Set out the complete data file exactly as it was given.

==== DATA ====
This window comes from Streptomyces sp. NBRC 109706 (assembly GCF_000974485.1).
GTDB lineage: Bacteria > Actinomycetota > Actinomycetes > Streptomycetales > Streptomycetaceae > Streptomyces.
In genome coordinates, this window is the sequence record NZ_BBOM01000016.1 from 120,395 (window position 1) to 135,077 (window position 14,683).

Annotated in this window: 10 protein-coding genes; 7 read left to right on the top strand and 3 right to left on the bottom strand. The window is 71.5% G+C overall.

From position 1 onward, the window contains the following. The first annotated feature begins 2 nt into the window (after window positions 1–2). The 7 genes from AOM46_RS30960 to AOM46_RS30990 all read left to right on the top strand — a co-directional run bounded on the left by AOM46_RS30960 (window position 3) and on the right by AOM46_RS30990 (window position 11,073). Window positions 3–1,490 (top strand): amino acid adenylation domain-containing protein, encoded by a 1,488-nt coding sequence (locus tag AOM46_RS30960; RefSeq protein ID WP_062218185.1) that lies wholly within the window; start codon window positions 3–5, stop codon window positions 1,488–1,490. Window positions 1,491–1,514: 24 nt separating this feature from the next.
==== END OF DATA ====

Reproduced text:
This window comes from Streptomyces sp. NBRC 109706 (assembly GCF_000974485.1).
GTDB lineage: Bacteria > Actinomycetota > Actinomycetes > Streptomycetales > Streptomycetaceae > Streptomyces.
In genome coordinates, this window is the sequence record NZ_BBOM01000016.1 from 120,395 (window position 1) to 135,077 (window position 14,683).

Annotated in this window: 10 protein-coding genes; 7 read left to right on the top strand and 3 right to left on the bottom strand. The window is 71.5% G+C overall.

From position 1 onward, the window contains the following. The first annotated feature begins 2 nt into the window (after window positions 1–2). The 7 genes from AOM46_RS30960 to AOM46_RS30990 all read left to right on the top strand — a co-directional run bounded on the left by AOM46_RS30960 (window position 3) and on the right by AOM46_RS30990 (window position 11,073). Window positions 3–1,490 (top strand): amino acid adenylation domain-containing protein, encoded by a 1,488-nt coding sequence (locus tag AOM46_RS30960; RefSeq protein ID WP_062218185.1) that lies wholly within the window; start codon window positions 3–5, stop codon window positions 1,488–1,490. Window positions 1,491–1,514: 24 nt separating this feature from the next.